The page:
“4th of July” vs “Independence Day” – Hidden Power of Words Series, #11

Do you refer to the United States’s birth by saying “Happy 4th of July!” or “Happy Independence Day!”? If you are like most, you have probably almost always thought of today as the 4th of July. As Bruce Martin points out in his blog article,On Independence Day, Fourth of July, Fireworks Day, Whatever We Call It,” there are many important rhetorical differences between the two, and our common choice speaks volumes to what we do and do not really value. 

Before going further, here is an image (click to enlarge) from GoogleBooks (nGrams tool) that gives a really good idea of how the two have been used in printed English over time: 


Additionally a quick search on Google brings:
  65,700,000 results for “Independence Day”
351,000,000 for “4th of July”

4th of July conjures up images of BBQs, family get togethers, maybe a day off from work if you are lucky, fireworks, parades, powerful classical musical (though historically misappropriated), Christmas in July sales, and a kind of high-mark of the summer in general.

None of this is bad in and of itself. But this in no way actually celebrates or reflects on the ideals of how the United States was formed. Although Christmas, for example, is not without similar issues created in part by hyper-consumerism, there is still an emphasis among those who celebrate it in Churches to reflect on the founding of Christianity.

By not saying “Happy Independence Day” all the time, we consciously and unconsciously (further) avoid all of the on-going (and increasingly of late) contradictions between the United States’s long history and its ideals and its still current trajectory and ideals. For a nation so ready to scream,  “FREEDOM OF RELIGION” and “ALL ARE CREATED EQUAL” and to proclaim “THE AMERICAN DREAM AWAITS,” we sure do have a ridiculous time actually coming anywhere close to actually meaning this – we should be ashamed and embarrassed as a nation.

The other problem with today–although it is only natural and perhaps needed given the nature of humans–is the deliberate re-writing of our nation’s founding. This national mythology is very powerful today. Even President Obama is guilty of perpetuating this. Take a look at this address from today. (Email subscribers will probably need to visit this webpage.)

Our so-called Founding Fathers really did mean “all men are created equal.” Women–even by the language of their time–were deliberately left out and were not “included” in this male-centric diction. And if you would like to debate this point, I’d ask that you look at how women, Blacks, Indians, and others were treated. White cis-Men are the only group in the United States’s history that have not faced codified, institutionalized, perpetual discrimination.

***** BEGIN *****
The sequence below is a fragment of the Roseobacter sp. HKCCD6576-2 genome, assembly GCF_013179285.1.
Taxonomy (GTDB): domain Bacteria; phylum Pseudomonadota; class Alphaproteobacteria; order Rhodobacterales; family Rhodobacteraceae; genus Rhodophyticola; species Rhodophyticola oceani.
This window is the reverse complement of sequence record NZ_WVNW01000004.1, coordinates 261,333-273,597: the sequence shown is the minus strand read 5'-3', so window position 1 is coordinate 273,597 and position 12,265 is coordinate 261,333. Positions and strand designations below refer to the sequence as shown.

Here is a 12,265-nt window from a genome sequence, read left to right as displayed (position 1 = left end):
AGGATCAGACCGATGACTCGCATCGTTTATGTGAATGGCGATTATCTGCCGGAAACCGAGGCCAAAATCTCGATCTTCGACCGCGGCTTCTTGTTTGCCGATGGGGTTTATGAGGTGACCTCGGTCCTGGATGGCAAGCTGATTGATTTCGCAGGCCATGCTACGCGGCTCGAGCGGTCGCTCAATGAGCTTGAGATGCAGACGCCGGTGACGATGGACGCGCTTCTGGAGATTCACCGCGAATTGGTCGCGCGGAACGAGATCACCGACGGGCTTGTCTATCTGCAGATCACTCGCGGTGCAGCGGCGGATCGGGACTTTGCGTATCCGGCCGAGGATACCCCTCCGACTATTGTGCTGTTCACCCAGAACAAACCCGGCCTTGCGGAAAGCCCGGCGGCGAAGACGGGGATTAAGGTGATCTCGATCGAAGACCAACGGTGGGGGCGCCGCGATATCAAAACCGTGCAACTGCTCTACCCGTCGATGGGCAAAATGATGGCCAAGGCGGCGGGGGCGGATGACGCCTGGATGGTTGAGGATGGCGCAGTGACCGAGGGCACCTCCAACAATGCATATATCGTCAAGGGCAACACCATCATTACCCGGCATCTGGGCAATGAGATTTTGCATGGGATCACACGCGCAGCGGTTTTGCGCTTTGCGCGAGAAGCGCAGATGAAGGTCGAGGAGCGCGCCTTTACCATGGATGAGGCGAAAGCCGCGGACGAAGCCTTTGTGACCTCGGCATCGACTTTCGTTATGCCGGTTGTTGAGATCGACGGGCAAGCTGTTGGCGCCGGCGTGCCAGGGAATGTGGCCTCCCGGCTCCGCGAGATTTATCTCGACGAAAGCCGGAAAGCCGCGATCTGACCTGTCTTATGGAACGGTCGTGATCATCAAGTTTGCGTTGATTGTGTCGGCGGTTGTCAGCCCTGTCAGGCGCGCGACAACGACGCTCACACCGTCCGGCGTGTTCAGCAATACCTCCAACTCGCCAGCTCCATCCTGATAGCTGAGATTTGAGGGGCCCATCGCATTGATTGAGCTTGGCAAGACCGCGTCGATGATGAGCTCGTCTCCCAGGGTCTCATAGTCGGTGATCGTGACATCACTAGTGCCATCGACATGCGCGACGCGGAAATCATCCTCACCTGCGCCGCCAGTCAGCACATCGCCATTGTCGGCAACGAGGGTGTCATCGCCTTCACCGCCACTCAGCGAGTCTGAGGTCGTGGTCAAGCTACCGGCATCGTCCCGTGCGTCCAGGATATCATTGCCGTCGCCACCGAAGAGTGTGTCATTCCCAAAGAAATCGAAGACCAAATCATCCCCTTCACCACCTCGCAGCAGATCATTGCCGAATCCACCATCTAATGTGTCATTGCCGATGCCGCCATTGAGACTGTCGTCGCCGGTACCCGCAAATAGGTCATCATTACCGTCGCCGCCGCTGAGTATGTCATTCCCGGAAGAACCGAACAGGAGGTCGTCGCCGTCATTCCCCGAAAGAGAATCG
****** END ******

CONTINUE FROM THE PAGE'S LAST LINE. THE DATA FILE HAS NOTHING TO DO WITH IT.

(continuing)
The nature of racism by the 1770s and 1780s was so assumed and so everyday that it was not necessary to say “all White men are created equal.” Just as I discovered in my research on the University of Houston during the Culture of Segregation: it was so assumed–part of the historical unconsciousness–that Black individuals were not going to be admitted, that there was no contradiction between this fact and UH’s fully open-admissions policy.

Additionally, these Founding Fathers also had in their grand and radical vision a society where this would only be extended to wealthy individuals. 

While things have absolutely changed and we have expanded on these grand and radical ideas in many ways–such that the so-called Founding Fathers are “rolling in their graves” to borrow the cliché–a simple look at history–history defined as everything from less than a micro-second ago–shows us how much things have not changed.

Perhaps if we sincerely reflected on the nation’s true origins (including that the so-called Founding Fathers created something much more like an oligarchy than a “democracy” or republic and had a deep-rooted fear of the common person) and true problems even 20% as much as we sincerely celebrate the (racist) institution of Football, every one would feel comfortable saying the Pledge of Allegiance, especially it’s promise with liberty and justice for all.”

Click here for my blog–Personal Histories and Reflections about the 4th of July–from Independence Day last year.

Also see, Birth in the United States, the Pledge of Allegiance, and the Cluster of Signs, Symbols, and Sounds Called “English”

Additionally, you can find the full Hidden Power of Words Series here.